Black Tea: Tasting & Buying Tips

On the left we have an Orange Pekoe, a special grade of relatively larger leaf size, possibly larger than most popular loose leaf black tea in the tin in the supermarket. On the right is a small leaf “Xiaozhong” gongfu black tea. Xiaozhongs are the least bulky in traditional full leaf black teas.

Gongfu Blacks and some orthodox productions are a lot bulkier than the broken leaves that some people may be used to. Therefore, the “one teaspoon of tealeaves to the cup” idea may not quite work. You may want to begin with 3 grams per cup to start with. Check out our “Measurements” chapter for details.

Tasting notes

Contrary to popular notions, not all serious tea drinkers oppose to adding sugar and milk to black tea. I do, however, drink it straight myself, most of the times. A fine tea properly infused does not require the service of a sweetener to make it enjoyable after all.

Adding Milk to Tea

When you need to add milk or cream to your tea, make sure you choose a stronger character tea and adjust the infusion strength for the added volume and taste distraction

If, when the tea quality is less than ideal, or the strength of the infusion is too much, and you need to use sugar, choose a low taste one, like white crystal or plain white sugar. The taste of raw sugar or honey is a little strong and does alter the taste of the tea quite a bit, unless that is what you want when you are making a special recipe. Another reason for these over white or brown sugar is that they don not give you that mouth drying feeling afterwards.

If you are using milk or cream, make sure you make your tea a little stronger to compensate for the added volume and the taste distraction.

Black tea can be enjoyed cold, although I do not quite recommend the idea. There are some selections, however, that may turn ‘milky’ when let cold or if chilled rapidly. This is a natural temporary precipitation formed by the bonding of caffeine and some of the flavonoids. Contrary to certain opinions, this is not an indicator of quality, just a certain ionic stage of the formation substances. It happens to both broken grades and fine teas. It is rather dependent on the type of cultivar used in the production and the pluck quality. The tea clears up when the temperature rises, but is perfectly drinkable as is. Some people put tealeaves and cold water and let infuse inside a fridge, i.e. cold infusion, to avoid this “cream-down” effect. I do not really recommend this approach because the tea really loses its character from this. Choose a naturally low caffeine black tea instead. Some selections in Fujian blacks are particularly good in this aspect.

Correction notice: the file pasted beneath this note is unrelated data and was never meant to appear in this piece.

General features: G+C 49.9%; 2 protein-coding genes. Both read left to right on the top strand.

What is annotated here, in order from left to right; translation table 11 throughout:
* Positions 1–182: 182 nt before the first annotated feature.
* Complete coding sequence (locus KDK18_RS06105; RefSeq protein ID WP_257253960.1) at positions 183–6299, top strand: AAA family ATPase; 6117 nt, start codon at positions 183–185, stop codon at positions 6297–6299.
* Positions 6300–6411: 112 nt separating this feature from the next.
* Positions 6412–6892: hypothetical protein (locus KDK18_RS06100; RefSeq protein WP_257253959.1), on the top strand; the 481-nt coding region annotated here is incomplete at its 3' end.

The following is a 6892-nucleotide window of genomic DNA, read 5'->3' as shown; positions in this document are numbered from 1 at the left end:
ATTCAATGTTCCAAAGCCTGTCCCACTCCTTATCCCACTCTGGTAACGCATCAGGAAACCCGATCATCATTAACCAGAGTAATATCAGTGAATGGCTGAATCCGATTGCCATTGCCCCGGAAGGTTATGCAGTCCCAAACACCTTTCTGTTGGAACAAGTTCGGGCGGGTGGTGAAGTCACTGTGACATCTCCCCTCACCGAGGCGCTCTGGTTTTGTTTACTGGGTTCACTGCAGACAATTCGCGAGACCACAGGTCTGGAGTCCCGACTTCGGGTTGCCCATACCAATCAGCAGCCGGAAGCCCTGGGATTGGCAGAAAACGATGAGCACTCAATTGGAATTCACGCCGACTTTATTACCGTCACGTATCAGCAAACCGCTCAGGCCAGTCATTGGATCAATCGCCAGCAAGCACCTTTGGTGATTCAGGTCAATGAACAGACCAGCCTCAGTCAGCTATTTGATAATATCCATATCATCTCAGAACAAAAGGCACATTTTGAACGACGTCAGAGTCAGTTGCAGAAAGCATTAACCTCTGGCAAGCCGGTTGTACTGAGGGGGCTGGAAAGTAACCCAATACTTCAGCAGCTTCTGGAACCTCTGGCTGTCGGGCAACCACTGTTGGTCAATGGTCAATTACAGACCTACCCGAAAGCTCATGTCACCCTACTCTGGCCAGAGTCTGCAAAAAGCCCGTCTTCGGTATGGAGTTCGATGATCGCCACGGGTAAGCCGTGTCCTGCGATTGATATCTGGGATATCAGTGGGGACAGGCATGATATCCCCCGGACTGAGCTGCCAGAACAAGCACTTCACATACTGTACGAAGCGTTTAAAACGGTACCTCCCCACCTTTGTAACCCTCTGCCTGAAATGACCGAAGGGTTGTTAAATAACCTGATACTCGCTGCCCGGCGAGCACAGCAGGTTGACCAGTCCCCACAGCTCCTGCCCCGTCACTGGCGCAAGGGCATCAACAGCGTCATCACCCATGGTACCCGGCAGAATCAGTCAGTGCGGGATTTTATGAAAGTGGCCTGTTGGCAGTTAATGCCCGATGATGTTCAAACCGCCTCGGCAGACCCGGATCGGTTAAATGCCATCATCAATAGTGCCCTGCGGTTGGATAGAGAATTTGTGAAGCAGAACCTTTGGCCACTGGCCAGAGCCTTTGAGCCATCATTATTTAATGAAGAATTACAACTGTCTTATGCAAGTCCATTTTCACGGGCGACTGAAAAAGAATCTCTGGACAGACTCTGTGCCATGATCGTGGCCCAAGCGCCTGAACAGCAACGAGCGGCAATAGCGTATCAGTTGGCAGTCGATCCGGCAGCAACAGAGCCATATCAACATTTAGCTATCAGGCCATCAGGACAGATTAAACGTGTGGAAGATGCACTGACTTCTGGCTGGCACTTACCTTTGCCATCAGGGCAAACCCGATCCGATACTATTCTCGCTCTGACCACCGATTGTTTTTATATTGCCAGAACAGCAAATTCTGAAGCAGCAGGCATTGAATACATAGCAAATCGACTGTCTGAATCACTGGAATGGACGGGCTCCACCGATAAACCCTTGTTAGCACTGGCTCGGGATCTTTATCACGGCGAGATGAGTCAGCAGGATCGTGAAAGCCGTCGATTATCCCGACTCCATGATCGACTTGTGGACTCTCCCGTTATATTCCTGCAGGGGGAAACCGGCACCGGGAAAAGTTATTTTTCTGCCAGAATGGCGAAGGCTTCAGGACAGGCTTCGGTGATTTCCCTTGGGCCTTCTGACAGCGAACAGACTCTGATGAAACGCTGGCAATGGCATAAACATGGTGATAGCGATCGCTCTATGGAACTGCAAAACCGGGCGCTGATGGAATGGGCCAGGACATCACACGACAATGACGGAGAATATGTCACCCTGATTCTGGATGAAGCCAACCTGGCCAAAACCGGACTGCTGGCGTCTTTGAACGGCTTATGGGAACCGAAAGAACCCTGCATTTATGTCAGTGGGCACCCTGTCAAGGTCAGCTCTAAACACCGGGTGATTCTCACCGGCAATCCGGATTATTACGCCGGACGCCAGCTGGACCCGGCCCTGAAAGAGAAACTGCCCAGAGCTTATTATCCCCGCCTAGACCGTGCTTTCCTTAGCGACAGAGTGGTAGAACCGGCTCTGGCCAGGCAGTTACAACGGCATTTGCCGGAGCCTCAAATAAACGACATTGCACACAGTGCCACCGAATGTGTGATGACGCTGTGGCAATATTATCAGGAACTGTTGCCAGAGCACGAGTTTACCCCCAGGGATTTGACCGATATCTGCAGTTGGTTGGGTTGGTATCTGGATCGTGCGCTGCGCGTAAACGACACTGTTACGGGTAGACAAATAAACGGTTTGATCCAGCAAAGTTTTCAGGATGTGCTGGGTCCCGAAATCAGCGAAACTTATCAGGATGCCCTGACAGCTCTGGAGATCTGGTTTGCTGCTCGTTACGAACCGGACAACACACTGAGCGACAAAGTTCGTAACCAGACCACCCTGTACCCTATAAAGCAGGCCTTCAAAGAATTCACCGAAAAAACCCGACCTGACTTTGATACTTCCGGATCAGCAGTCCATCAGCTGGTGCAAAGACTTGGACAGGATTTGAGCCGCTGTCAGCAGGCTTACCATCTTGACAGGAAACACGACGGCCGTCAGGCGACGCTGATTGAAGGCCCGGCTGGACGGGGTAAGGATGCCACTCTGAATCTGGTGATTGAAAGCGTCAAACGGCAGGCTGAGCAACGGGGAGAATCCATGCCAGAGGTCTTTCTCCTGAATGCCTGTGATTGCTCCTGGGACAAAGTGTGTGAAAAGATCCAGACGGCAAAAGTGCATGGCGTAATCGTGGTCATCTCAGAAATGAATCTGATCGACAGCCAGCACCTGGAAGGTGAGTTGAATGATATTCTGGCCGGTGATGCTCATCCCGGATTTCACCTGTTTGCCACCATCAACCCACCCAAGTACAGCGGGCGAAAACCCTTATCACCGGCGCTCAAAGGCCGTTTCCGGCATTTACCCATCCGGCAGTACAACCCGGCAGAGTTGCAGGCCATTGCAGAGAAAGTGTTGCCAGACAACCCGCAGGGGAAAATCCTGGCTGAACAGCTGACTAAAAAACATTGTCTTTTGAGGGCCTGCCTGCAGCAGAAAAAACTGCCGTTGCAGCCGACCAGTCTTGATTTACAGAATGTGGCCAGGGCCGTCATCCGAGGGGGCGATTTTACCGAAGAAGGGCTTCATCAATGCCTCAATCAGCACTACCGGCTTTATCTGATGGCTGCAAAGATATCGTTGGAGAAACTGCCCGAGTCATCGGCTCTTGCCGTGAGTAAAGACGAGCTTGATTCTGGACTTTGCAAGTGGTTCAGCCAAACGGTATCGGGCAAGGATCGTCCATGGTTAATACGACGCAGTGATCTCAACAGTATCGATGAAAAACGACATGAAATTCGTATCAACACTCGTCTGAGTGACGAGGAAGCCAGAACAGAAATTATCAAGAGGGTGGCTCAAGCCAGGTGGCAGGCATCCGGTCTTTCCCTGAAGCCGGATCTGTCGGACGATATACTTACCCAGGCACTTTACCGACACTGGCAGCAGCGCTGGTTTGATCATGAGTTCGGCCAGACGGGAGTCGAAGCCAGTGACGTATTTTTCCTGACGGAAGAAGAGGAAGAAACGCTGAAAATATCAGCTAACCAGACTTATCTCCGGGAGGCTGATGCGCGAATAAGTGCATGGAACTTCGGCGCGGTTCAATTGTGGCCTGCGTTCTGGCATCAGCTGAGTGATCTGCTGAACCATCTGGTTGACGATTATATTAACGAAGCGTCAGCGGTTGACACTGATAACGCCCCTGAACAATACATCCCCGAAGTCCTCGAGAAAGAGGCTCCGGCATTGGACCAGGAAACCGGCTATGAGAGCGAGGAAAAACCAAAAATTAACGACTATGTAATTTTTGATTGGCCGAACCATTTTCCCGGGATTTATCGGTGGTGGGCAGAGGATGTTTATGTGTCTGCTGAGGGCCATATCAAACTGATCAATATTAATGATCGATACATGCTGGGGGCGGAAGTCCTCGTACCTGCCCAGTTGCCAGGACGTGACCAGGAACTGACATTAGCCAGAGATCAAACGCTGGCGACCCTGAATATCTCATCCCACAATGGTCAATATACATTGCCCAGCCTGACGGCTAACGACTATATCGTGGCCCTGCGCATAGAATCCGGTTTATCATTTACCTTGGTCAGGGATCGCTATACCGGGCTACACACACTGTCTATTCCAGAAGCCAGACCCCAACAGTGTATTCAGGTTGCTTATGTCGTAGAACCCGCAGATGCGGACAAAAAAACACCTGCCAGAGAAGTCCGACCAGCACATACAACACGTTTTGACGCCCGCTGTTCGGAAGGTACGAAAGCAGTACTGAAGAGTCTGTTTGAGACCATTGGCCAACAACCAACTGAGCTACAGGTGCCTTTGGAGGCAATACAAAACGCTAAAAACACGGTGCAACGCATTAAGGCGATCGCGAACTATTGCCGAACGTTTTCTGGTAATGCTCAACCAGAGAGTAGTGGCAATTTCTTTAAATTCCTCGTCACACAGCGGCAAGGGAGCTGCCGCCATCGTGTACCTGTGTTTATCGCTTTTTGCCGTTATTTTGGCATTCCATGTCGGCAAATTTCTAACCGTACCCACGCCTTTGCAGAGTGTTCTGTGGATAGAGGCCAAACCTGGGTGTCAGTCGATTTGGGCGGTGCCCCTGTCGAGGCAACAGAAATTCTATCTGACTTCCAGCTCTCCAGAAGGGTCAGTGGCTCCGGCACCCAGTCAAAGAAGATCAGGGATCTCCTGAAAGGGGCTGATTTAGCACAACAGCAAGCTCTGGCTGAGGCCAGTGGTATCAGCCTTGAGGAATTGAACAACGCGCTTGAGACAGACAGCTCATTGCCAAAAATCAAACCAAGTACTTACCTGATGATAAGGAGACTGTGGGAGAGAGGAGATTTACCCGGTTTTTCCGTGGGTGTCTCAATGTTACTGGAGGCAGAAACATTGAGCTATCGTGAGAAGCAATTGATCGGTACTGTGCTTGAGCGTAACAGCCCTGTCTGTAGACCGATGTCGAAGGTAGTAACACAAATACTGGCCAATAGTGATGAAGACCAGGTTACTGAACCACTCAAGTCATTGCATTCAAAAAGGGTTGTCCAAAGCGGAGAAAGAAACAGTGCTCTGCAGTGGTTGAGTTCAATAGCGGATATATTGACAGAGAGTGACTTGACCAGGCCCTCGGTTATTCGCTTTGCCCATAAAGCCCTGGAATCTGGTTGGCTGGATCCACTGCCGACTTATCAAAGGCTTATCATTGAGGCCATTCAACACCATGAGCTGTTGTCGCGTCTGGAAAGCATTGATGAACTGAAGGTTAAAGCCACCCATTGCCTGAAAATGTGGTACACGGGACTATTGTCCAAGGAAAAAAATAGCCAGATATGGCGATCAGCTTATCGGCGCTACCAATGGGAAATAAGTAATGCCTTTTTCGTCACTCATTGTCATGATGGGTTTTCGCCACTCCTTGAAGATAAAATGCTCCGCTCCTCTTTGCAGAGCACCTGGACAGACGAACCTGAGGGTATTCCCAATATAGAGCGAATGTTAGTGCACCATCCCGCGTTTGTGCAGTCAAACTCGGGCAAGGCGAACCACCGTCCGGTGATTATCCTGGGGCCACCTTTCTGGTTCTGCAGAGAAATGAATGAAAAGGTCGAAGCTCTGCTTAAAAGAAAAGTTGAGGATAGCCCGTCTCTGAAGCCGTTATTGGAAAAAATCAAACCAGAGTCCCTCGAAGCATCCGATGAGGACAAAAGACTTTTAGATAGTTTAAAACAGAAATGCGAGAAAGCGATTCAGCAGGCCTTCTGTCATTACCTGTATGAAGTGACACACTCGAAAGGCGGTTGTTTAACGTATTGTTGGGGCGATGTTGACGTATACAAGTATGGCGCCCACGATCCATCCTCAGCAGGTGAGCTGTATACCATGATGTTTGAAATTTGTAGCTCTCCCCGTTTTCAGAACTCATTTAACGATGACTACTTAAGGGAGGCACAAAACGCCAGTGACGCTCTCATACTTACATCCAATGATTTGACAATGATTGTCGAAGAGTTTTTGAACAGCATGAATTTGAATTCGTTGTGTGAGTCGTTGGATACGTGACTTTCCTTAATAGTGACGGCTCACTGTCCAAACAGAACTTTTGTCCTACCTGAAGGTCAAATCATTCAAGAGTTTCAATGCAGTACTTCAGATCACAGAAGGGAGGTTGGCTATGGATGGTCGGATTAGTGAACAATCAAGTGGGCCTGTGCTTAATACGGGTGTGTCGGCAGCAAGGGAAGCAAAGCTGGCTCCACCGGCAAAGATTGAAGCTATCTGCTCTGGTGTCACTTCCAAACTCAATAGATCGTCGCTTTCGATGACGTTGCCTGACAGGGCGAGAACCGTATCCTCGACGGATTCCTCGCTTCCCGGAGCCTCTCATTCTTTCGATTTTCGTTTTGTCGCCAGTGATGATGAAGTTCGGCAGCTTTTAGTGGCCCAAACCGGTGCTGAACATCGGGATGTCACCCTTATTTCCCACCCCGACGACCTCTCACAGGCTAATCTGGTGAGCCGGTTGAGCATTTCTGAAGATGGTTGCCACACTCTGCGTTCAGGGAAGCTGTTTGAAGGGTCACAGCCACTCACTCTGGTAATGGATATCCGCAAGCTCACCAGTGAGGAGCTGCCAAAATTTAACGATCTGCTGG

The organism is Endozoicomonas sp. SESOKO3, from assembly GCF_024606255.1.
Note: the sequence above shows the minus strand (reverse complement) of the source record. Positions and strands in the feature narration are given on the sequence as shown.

Lemon tea in noodle shop

The taste of black tea can range hugely. Nevertheless, it is a much better drink than most alternatives. Check out the “Health Benefits of Tea” chapter. Above: Hot lemon tea with noodles.

Read the “Health notes for Black Teas” page to read my concerns and suggestions in serving cold black teas. Oolongs that are high-fire finished (e.g. double baked Tieguanyin, re-baked Fenghuang Baxian etc) and truly post-fermented teas are actually more suitable to make iced tea with than black teas.

Buying tips

The quality and character of gongfu “black” tea productions vary from one producer to the next. Most break down the historical process into finer steps and mechanize those that would not affect final quality. Producers understand that a more careful fermentation will give them more complex aromas and finer tastes. The leaves are a lot more carefully and tightly curled, in some productions both before and after fermentation. Unlike machine produced products, the annual yield of Gongfu Blacks is relatively low. They are rarely available in the tin in the supermarket. Mass market products from the same origins with the “Congou” or “Gongfu” label are misleading sometimes. Please refer to the Tea Selection Reviews in this website for clarification.

• origin & production • health notes • tasting & Buying tips

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